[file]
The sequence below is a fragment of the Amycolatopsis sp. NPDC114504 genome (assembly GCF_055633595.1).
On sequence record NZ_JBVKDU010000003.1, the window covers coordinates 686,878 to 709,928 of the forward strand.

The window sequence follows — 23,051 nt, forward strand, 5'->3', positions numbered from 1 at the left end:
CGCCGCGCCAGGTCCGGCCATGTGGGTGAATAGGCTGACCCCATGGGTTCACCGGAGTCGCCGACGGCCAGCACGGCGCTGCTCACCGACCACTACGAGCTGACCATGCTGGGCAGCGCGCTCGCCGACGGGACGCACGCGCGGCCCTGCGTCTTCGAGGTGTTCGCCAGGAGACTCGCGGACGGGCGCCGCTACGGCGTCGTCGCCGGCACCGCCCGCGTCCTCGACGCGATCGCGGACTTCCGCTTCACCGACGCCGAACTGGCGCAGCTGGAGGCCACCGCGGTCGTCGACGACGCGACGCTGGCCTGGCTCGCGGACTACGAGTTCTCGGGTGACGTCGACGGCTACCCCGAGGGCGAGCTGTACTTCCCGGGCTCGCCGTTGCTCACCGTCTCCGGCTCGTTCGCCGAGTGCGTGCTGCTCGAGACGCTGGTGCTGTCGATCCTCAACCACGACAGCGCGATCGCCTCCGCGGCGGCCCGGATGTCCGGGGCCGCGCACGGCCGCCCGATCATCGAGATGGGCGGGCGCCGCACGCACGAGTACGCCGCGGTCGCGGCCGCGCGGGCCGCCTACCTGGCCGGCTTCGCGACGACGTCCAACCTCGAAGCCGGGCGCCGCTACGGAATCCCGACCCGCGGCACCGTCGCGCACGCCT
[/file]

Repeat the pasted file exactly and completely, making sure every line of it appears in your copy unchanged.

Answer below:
The sequence below is a fragment of the Amycolatopsis sp. NPDC114504 genome (assembly GCF_055633595.1).
On sequence record NZ_JBVKDU010000003.1, the window covers coordinates 686,878 to 709,928 of the forward strand.

The window sequence follows — 23,051 nt, forward strand, 5'->3', positions numbered from 1 at the left end:
CGCCGCGCCAGGTCCGGCCATGTGGGTGAATAGGCTGACCCCATGGGTTCACCGGAGTCGCCGACGGCCAGCACGGCGCTGCTCACCGACCACTACGAGCTGACCATGCTGGGCAGCGCGCTCGCCGACGGGACGCACGCGCGGCCCTGCGTCTTCGAGGTGTTCGCCAGGAGACTCGCGGACGGGCGCCGCTACGGCGTCGTCGCCGGCACCGCCCGCGTCCTCGACGCGATCGCGGACTTCCGCTTCACCGACGCCGAACTGGCGCAGCTGGAGGCCACCGCGGTCGTCGACGACGCGACGCTGGCCTGGCTCGCGGACTACGAGTTCTCGGGTGACGTCGACGGCTACCCCGAGGGCGAGCTGTACTTCCCGGGCTCGCCGTTGCTCACCGTCTCCGGCTCGTTCGCCGAGTGCGTGCTGCTCGAGACGCTGGTGCTGTCGATCCTCAACCACGACAGCGCGATCGCCTCCGCGGCGGCCCGGATGTCCGGGGCCGCGCACGGCCGCCCGATCATCGAGATGGGCGGGCGCCGCACGCACGAGTACGCCGCGGTCGCGGCCGCGCGGGCCGCCTACCTGGCCGGCTTCGCGACGACGTCCAACCTCGAAGCCGGGCGCCGCTACGGAATCCCGACCCGCGGCACCGTCGCGCACGCCT